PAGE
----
The warmer you keep the house, whether in it or not, the more your utility bills will cost. Reducing the temperature while you are out can significantly reduce the utility bill. According to TXU Energy and Gas, the ideal home temperature in the winter is 78 degrees. Setting the thermostat to 74 degrees can reduce the monthly heating costs by 32 percent because less energy is being spent on keeping the home at 78 degrees.
Myth: Cold floors are a part of winter.
A cold kitchen or bathroom floor during winter may be because your home is not properly insulated. Homes should be able to keep warm air in and cold air out during the winter months. If your floors are abnormally cold, check for air leaks around windows, doors and ductwork. It may just mean that you need to seal your home to reduce the cold drafts from occurring. If you have any questions or need assistance call your friends at Green Apple Mechanical toll free at 888-611-7191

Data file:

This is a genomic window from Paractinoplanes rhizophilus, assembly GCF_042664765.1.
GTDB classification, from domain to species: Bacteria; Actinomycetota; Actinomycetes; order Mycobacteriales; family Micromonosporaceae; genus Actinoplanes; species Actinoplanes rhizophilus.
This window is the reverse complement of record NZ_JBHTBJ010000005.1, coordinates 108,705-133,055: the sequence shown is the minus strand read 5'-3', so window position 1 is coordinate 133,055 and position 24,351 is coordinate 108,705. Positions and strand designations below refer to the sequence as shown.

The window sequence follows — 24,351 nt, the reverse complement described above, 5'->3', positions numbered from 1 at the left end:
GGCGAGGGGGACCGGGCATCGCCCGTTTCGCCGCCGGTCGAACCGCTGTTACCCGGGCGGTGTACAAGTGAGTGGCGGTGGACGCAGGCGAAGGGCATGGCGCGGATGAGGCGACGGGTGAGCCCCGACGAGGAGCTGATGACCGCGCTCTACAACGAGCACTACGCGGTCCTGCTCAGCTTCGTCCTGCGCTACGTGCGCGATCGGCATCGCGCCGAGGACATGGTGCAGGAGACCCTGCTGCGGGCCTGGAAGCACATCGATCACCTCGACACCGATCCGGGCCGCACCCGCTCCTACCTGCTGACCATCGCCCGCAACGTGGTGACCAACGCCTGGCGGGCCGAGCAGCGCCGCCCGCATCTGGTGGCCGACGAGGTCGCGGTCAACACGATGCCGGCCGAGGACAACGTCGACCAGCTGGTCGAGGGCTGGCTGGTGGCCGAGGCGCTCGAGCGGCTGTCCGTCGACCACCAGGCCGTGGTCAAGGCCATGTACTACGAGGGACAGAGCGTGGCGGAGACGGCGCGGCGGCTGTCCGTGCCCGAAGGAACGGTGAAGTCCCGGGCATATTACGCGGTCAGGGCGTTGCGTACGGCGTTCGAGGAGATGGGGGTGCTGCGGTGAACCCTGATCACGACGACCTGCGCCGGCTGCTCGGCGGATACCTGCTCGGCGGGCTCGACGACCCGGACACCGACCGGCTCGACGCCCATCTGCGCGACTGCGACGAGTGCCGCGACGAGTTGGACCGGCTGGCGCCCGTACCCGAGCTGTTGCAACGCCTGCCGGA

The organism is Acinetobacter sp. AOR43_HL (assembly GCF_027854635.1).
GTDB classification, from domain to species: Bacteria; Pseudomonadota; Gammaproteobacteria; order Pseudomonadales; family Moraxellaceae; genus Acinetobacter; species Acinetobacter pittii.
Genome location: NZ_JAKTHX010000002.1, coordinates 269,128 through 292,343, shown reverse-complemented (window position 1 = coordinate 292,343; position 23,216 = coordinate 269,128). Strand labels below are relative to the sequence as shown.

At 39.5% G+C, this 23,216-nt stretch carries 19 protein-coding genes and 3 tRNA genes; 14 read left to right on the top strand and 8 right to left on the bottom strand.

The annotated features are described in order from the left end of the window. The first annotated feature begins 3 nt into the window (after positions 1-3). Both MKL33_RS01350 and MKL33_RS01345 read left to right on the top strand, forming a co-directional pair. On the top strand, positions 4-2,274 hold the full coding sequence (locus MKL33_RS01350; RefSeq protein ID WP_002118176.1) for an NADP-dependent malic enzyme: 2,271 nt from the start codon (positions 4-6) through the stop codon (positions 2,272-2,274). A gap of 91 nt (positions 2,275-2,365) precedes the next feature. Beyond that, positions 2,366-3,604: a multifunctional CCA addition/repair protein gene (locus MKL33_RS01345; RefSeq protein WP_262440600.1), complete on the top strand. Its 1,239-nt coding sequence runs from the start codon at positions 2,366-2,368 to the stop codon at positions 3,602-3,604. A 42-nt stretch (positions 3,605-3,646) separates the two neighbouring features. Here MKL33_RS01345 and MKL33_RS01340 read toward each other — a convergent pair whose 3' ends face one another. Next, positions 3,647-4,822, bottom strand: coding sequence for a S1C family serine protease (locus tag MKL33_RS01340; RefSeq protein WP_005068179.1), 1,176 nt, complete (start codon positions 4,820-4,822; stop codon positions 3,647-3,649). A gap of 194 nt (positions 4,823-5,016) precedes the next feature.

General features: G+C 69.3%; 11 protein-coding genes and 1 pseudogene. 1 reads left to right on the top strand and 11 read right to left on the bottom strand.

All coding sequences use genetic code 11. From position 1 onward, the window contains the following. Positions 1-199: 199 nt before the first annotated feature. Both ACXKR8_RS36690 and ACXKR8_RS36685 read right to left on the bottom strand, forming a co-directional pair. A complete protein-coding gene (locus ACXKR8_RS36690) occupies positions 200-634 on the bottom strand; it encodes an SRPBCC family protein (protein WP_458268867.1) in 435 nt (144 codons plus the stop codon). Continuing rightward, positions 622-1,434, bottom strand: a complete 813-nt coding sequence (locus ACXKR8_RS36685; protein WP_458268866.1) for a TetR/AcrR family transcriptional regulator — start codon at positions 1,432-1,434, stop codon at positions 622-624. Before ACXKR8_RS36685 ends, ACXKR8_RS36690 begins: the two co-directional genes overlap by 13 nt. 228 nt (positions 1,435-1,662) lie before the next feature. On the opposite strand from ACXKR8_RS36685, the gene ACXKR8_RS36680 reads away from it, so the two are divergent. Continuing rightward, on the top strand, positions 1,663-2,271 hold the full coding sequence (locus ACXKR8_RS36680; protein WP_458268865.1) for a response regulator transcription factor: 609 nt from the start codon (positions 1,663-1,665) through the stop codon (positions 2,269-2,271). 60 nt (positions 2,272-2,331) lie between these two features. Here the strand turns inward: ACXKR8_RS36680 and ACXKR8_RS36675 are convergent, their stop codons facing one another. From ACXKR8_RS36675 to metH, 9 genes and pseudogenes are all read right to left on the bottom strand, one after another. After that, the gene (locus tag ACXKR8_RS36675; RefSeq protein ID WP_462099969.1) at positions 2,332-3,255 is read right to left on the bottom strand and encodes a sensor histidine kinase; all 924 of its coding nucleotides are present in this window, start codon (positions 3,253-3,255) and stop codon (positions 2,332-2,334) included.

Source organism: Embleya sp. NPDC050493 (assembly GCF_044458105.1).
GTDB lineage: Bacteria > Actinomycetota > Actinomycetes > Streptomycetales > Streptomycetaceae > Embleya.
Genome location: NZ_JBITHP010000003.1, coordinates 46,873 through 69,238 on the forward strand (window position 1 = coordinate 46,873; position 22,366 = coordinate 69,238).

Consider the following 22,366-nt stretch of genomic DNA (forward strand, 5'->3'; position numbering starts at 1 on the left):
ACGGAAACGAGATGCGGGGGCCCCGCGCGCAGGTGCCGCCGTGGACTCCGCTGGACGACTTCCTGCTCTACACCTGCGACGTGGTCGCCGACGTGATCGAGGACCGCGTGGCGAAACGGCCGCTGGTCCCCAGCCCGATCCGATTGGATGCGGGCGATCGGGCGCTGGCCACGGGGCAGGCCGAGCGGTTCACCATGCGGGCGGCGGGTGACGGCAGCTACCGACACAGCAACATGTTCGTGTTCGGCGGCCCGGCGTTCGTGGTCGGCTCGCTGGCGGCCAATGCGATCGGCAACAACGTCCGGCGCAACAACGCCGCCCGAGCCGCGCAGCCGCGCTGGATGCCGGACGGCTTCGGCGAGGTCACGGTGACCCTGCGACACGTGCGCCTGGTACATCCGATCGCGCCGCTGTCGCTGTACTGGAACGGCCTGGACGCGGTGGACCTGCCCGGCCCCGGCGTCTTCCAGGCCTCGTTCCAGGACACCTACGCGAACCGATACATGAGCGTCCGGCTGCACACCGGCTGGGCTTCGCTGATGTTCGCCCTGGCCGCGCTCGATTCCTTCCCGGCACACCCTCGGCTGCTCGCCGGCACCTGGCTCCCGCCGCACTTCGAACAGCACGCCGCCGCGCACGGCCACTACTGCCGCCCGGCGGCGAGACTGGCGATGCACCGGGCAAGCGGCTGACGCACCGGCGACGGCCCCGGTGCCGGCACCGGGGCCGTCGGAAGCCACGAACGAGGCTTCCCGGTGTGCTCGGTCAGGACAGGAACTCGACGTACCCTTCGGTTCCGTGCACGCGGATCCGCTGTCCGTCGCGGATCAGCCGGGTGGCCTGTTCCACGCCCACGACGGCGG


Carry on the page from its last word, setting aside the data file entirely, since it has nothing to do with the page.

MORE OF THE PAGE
Are you in the market for a new forced-air gas furnace? New Jersey weather makes a high efficiency furnace a good investment. Some of the features to look for are an AFUE of 90% or higher, multi-stage firing, and an ECM fan blower motor.
Insulate First: Before you buy a new furnace, it is a good idea to seal air leaks and add insulation to your walls and ceilings. Adding insulation and sealing air leaks will make your home more comfortable and may enable you to purchase a smaller furnace.
Select a Furnace with an AFUE of 90% or Higher: The Annual Fuel Utilization Efficiency, or AFUE, measures a furnace’s overall energy performance. The higher the AFUE, the more heat you get for your heating dollar. In New Jersey, a furnace with an AFUE of 90% or higher is a good investment.